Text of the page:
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Supermarket Dilemma : Battle of the Bags: Paper or Plastic?

June 13, 1986|JUBE SHIVER Jr. | Times Staff Writer

Not to be outdone, paper bag advocates boast that paper sacks can double as a book cover, as a covering for mailing packages, as a trash bag or--with the help of scissors and a little creativity--as a Halloween mask.

Commoner said he uses "whatever they give me" at the supermarket. Although he opposes plastic, Commoner said he has "better things to do than argue with a checkout person" about paper versus plastic.

Consumers Hold Deep Opinions

Most other consumers appear to hold deep opinions about grocery bags. Store clerk Dirkx said she prefers paper bags because they remain upright in the back seat of her car and because they "fit my trash can."

Yvette Roland, a law clerk in the U.S. District Court in Los Angeles, once preferred paper, too, but recently switched to plastic. "I used to prefer paper because it carried more but now I prefer plastic. Plastic is stronger," Roland explained. "Paper bags always seem to tear just when you reach the top of the stairs."

"I prefer plastic because I had a friend in my building that told me when you use paper it attracts roaches," said Brenda Dillon, a Los Angeles free-lance writer. "Ever since I heard that, I have always asked for plastic."

Bill Lawrence, a retired construction worker from Hawthorne, said he asks for paper because they fit his trash can. He also saves the bags for his grandchildren to use to make book covers and other school-related projects.

'Offer Both Bags'

Due to the deeply held consumer preferences, a 1983 study of Los Angeles shoppers conducted by a University of Southern California research team advised that "retailers will have to offer both bags, plastic and paper, to satisfy the majority of their shoppers' needs."

Women, for example, tend to favor paper bags, according to the USC study that interviewed 205 shoppers in Southern California. Men prefer plastic by a slight margin.

The study also found that people who drive to the store are more likely to request paper bags than people who walk or take the bus. For instance, 45% of those who drove to the store use paper bags, only 41% of those who walked did so, and just 12% of those who took the bus to the store liked paper, the study found.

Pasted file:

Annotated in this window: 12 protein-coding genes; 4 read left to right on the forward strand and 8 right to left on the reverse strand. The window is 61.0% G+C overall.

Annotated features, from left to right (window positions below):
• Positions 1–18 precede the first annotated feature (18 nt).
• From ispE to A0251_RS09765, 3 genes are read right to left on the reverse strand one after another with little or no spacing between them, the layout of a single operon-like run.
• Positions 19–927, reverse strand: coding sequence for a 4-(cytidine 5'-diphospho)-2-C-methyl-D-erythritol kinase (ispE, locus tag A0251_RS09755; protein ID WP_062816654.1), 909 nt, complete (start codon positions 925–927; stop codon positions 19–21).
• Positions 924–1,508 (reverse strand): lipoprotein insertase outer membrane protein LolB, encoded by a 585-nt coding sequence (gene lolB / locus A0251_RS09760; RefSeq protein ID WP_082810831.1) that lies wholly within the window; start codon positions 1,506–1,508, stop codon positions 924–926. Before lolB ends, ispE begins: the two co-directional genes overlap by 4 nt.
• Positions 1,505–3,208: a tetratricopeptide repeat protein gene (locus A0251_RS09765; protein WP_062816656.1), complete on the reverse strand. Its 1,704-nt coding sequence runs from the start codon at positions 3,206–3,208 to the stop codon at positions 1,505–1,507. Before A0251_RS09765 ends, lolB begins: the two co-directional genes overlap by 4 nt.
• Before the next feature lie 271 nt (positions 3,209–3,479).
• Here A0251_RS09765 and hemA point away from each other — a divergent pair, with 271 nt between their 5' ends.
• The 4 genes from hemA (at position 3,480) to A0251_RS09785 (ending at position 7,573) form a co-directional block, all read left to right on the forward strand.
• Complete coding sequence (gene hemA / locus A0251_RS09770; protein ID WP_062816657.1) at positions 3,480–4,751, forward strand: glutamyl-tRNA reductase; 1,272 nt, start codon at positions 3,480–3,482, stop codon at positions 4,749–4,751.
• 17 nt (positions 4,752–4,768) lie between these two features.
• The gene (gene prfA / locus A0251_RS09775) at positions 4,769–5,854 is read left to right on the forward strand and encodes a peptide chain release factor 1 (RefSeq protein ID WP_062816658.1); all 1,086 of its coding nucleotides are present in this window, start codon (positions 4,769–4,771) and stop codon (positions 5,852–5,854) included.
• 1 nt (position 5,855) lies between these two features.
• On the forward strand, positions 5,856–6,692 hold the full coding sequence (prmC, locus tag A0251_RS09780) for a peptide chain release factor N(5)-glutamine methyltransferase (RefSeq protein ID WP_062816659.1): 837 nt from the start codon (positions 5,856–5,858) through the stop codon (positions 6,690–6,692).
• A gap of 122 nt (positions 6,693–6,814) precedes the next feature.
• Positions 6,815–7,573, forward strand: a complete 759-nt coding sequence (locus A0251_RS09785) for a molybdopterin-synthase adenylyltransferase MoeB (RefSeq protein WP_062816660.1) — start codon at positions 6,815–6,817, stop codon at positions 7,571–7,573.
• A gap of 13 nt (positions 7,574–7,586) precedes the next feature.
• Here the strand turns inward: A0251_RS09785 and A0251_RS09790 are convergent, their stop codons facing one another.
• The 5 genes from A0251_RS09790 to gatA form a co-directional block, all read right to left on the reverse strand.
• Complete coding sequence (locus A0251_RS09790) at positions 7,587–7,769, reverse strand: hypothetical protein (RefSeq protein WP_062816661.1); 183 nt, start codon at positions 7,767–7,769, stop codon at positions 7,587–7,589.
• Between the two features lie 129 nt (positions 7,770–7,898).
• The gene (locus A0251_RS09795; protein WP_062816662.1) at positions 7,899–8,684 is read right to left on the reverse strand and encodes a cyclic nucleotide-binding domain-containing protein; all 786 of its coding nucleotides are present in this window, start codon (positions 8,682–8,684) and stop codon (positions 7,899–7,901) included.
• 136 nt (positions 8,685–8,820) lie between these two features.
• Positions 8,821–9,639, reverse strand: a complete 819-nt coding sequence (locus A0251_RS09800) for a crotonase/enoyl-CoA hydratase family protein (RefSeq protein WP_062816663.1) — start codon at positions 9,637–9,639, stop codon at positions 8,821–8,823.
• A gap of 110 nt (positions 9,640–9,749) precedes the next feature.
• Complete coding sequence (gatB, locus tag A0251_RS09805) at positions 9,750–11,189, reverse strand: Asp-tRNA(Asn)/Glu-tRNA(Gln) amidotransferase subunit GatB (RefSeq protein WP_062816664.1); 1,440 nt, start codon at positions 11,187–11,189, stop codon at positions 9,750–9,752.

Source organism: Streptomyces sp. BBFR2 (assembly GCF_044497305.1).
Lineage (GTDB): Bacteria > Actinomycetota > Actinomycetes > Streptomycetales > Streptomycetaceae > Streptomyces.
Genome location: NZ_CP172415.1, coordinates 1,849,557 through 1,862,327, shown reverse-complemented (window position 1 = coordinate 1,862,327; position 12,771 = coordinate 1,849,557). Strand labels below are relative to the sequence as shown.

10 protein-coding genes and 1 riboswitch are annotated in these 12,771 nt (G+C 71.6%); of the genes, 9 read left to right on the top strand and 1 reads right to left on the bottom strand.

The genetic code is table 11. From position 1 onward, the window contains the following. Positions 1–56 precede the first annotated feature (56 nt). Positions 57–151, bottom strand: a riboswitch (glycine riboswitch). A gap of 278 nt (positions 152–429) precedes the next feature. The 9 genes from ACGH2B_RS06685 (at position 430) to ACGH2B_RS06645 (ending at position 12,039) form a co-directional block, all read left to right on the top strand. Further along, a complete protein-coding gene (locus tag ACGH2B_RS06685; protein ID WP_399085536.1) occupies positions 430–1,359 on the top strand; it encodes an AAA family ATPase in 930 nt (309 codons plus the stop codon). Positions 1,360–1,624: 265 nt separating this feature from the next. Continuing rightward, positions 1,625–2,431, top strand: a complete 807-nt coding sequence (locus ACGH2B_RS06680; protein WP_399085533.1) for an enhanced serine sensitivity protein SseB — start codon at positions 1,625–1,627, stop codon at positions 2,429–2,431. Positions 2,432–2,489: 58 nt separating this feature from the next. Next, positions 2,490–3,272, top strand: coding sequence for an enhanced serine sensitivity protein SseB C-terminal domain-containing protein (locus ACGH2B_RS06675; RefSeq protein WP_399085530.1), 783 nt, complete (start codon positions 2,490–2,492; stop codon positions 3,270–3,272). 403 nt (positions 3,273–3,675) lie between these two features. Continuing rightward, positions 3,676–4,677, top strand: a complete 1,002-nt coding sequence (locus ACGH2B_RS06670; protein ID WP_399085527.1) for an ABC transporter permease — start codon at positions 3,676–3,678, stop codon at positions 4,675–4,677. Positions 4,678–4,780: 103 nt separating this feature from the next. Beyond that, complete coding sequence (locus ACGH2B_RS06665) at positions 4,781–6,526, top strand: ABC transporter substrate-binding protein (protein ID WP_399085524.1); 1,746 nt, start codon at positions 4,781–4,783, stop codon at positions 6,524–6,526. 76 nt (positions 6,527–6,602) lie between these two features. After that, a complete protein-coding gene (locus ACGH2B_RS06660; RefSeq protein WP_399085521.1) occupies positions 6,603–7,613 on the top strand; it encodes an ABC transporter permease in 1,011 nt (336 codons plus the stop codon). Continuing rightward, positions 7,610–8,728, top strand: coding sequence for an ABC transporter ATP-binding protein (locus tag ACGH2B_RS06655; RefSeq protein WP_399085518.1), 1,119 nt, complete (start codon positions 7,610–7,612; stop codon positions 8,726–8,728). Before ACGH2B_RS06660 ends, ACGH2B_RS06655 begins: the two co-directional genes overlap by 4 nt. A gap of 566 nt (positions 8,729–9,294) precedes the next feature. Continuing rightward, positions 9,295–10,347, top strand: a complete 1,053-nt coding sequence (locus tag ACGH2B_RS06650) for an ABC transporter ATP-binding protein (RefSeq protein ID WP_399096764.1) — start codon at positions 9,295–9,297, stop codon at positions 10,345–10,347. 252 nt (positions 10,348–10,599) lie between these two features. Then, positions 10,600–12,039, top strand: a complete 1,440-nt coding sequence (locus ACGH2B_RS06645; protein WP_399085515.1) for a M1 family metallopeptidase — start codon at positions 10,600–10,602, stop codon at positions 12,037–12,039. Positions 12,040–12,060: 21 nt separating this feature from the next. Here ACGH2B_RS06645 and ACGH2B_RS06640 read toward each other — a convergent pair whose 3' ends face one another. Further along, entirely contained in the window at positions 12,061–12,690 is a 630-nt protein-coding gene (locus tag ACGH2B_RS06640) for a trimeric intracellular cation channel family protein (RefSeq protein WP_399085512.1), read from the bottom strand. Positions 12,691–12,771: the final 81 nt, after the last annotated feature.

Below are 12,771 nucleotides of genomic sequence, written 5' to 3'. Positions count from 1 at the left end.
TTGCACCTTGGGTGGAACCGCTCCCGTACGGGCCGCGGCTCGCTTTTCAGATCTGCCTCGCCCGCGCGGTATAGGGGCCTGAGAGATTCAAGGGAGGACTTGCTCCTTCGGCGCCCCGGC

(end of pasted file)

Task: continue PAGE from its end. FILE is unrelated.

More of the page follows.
Ethnic origin also was found to be a factor in bag choice. By a large margin, Latino shoppers preferred plastic bags. Black shoppers were split, with 40% preferring plastic and 40% favoring paper, while whites and Asian-Americans preferred paper by a small margin.

Owners Run Risk

Caught in the middle of the consumer preference battle are exasperated supermarket operators who run the risk of incurring the wrath of their customers if they try to drop either paper or plastic.

Several years ago, Ralphs Grocery Co. changed to plastic grocery sacks only to encounter such an outcry that the chain, which has 128 stores, dropped plastic altogether. That, however, upset plastic partisans. "So we decided to go 50-50, paper and plastic, to make everybody happy," said Byron Allumbaugh, chairman of Ralphs.

At Safeway, the nation's largest grocery store chain, regional managers are given wide autonomy to decide which bags to carry. About 75% of the 60 million grocery bags carried out by Safeway customers last year were paper, said Safeway spokeswoman Felicia del Campo. Consumer acceptance of plastic seems to have grown more slowly at Safeway than at Ralphs, Vons and many other West Coast grocery chains where plastic's share is higher than its 25% national market share.

Trade Group Established

To improve plastic's fortunes, the industry established a Washington-based trade group of 26 plastic bag producers this spring called the Plastic Grocery Sack Council. It also set up a toll-free telephone line and is distributing thousands of "informational" pamphlets in order to trumpet plastic bags to retailers and consumers.

"What it boils down to is this," said S. Edward Weary, director of technology and data for the council. "The consumer wants something that is strong, attractive and convenient. Our product has it, theirs doesn't."

Countered David Carlton, spokesman for the American Paper Institute: "Paper is an all-American product that means jobs and profit right here . . . not over in some (foreign) oil field." After all, Carlton added, "you brown-bag your lunch; you don't talk about plastic-bagging it."

In most of Europe, where plastic bags hold more than 80% of the market, shoppers have long embraced plastic grocery bags, primarily because many European shoppers walk to the store and therefore find them easier to carry.

Bags Banned in Italy

Although at least one country--Italy--has banned plastic bags in an effort to curtail litter, plastic bags also hold a majority of the market in Japan and Australia.

Plastic grocery bags have evolved more slowly in the United States. Early plastic bags here were expensive and too fragile to carry heavy items such as cans, meats and large bottles.

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